Springer Online Journal Archives 1860-2000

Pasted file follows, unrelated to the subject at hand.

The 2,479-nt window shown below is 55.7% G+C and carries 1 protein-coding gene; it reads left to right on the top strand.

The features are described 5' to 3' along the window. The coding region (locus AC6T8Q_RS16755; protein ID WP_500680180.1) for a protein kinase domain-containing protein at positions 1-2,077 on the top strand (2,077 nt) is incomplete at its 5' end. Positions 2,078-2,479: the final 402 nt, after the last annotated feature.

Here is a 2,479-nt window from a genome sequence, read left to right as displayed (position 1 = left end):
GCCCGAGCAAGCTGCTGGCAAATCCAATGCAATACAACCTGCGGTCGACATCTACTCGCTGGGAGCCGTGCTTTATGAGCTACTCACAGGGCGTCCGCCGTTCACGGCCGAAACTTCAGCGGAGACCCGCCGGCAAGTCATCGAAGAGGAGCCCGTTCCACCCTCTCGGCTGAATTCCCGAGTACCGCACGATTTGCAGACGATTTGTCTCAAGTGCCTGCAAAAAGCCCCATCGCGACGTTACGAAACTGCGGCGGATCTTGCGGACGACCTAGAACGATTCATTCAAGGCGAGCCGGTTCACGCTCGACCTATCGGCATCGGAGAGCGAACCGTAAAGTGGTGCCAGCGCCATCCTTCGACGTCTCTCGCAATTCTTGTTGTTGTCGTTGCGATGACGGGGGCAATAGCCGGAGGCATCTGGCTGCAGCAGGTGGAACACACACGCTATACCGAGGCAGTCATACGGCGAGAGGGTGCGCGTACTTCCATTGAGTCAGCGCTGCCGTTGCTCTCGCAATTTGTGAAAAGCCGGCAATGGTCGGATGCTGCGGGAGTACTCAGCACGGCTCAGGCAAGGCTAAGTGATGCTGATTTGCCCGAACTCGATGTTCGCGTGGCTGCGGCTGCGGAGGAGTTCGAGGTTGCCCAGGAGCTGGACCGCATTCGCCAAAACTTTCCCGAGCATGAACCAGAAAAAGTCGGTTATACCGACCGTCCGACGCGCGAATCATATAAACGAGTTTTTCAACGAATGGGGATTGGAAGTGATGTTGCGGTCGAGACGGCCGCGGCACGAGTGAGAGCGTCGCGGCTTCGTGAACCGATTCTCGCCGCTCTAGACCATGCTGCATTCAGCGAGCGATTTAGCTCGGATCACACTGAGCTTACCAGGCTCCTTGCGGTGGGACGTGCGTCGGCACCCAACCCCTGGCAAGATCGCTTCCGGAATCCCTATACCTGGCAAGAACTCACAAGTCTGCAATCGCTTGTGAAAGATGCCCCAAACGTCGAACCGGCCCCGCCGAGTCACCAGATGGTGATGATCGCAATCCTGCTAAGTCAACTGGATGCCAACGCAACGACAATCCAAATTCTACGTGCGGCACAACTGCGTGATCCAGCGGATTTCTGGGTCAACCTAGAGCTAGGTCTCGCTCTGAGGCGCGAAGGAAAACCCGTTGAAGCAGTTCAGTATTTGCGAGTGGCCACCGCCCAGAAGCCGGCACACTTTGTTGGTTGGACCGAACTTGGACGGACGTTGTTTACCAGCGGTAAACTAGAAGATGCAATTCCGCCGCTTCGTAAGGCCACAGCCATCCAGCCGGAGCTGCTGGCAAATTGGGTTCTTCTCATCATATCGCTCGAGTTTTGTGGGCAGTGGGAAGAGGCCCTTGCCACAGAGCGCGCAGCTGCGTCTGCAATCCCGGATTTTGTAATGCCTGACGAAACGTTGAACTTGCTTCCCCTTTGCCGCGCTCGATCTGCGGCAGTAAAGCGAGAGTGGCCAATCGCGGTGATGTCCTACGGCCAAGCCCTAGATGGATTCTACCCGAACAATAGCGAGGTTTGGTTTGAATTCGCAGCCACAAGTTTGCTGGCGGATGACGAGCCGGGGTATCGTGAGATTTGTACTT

Abstract The intracellular levels of adenosine triphosphate and several glycolytic intermediates were determined in Saccharomyces cerevisiae in relation to the presence of the metabolically antagonistic enzymes phosphofructokinase and fructose-1,6-bisphosphatase. Phosphofructokinase is synthesized constitutively in cells grown in the presence of glucose and fructose-1,6-bisphosphatase derepression occurs upon the exhaustion of glucose from the growth medium. Transcriptional regulation of fructose-1,6-bisphosphatase was suggested based on experiments with wild type cells using 8-hydroxyquinoline, a known inhibitor of nuclear transcription, and with the S. cerevisiae mutant strain A364A (ts-136) blocked in the transport of nuclear RNA at non-permissive temperature. The level of phosphofructokinase was reduced more than 25-fold under conditions of high citrate accumulation in an aconitaseless, glutamate requiring mutant strain, MO-1-9B. There was a rapid decrease in the levels of adenosine triphosphate and fructose-1,6-bisphosphate at the end of log-phase of culture growth when both fructose-1,6-bisphosphatase and phosphofructokinase were present in the cells simultaneously. The changes in the levels of key glycolytic intermediates, but not the changes in adenosine triphosphate, during the simultaneous presence of these two enzymes, can be explained without involving any futile cycling.
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